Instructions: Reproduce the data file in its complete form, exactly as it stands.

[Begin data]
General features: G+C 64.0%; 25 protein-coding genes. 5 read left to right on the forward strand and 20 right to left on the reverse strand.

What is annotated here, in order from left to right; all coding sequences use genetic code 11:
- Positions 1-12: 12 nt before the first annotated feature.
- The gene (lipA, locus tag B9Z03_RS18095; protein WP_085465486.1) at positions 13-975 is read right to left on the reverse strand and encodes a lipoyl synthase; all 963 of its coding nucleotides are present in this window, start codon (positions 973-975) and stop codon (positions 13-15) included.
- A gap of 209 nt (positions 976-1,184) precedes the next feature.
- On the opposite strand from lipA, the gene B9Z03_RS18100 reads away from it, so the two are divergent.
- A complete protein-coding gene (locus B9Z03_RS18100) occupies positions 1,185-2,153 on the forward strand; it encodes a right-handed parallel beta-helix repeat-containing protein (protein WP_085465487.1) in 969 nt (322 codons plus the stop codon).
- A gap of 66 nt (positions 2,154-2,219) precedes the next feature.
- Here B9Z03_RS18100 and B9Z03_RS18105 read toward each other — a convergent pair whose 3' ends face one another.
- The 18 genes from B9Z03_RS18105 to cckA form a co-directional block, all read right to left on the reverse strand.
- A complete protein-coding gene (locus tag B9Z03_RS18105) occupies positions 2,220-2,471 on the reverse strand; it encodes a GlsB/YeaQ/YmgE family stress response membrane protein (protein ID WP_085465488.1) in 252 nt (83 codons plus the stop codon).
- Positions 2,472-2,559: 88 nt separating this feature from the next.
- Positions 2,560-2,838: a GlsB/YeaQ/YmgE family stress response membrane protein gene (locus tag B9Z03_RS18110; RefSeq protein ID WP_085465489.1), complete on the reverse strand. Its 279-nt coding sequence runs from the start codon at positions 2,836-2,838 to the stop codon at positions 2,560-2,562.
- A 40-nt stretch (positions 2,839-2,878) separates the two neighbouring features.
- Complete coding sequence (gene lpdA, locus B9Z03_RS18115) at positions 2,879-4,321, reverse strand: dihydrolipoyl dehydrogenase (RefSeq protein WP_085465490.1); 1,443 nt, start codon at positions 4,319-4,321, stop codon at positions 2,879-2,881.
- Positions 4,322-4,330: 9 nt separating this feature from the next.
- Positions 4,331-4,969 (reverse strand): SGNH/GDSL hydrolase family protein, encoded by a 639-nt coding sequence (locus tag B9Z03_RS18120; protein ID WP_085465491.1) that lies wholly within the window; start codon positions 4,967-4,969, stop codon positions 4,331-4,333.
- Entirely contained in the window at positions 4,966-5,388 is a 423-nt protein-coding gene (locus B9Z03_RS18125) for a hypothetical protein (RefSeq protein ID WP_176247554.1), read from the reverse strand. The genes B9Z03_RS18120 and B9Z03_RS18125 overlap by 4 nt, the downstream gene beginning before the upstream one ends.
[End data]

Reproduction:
General features: G+C 64.0%; 25 protein-coding genes. 5 read left to right on the forward strand and 20 right to left on the reverse strand.

What is annotated here, in order from left to right; all coding sequences use genetic code 11:
- Positions 1-12: 12 nt before the first annotated feature.
- The gene (lipA, locus tag B9Z03_RS18095; protein WP_085465486.1) at positions 13-975 is read right to left on the reverse strand and encodes a lipoyl synthase; all 963 of its coding nucleotides are present in this window, start codon (positions 973-975) and stop codon (positions 13-15) included.
- A gap of 209 nt (positions 976-1,184) precedes the next feature.
- On the opposite strand from lipA, the gene B9Z03_RS18100 reads away from it, so the two are divergent.
- A complete protein-coding gene (locus B9Z03_RS18100) occupies positions 1,185-2,153 on the forward strand; it encodes a right-handed parallel beta-helix repeat-containing protein (protein WP_085465487.1) in 969 nt (322 codons plus the stop codon).
- A gap of 66 nt (positions 2,154-2,219) precedes the next feature.
- Here B9Z03_RS18100 and B9Z03_RS18105 read toward each other — a convergent pair whose 3' ends face one another.
- The 18 genes from B9Z03_RS18105 to cckA form a co-directional block, all read right to left on the reverse strand.
- A complete protein-coding gene (locus tag B9Z03_RS18105) occupies positions 2,220-2,471 on the reverse strand; it encodes a GlsB/YeaQ/YmgE family stress response membrane protein (protein ID WP_085465488.1) in 252 nt (83 codons plus the stop codon).
- Positions 2,472-2,559: 88 nt separating this feature from the next.
- Positions 2,560-2,838: a GlsB/YeaQ/YmgE family stress response membrane protein gene (locus tag B9Z03_RS18110; RefSeq protein ID WP_085465489.1), complete on the reverse strand. Its 279-nt coding sequence runs from the start codon at positions 2,836-2,838 to the stop codon at positions 2,560-2,562.
- A 40-nt stretch (positions 2,839-2,878) separates the two neighbouring features.
- Complete coding sequence (gene lpdA, locus B9Z03_RS18115) at positions 2,879-4,321, reverse strand: dihydrolipoyl dehydrogenase (RefSeq protein WP_085465490.1); 1,443 nt, start codon at positions 4,319-4,321, stop codon at positions 2,879-2,881.
- Positions 4,322-4,330: 9 nt separating this feature from the next.
- Positions 4,331-4,969 (reverse strand): SGNH/GDSL hydrolase family protein, encoded by a 639-nt coding sequence (locus tag B9Z03_RS18120; protein ID WP_085465491.1) that lies wholly within the window; start codon positions 4,967-4,969, stop codon positions 4,331-4,333.
- Entirely contained in the window at positions 4,966-5,388 is a 423-nt protein-coding gene (locus B9Z03_RS18125) for a hypothetical protein (RefSeq protein ID WP_176247554.1), read from the reverse strand. The genes B9Z03_RS18120 and B9Z03_RS18125 overlap by 4 nt, the downstream gene beginning before the upstream one ends.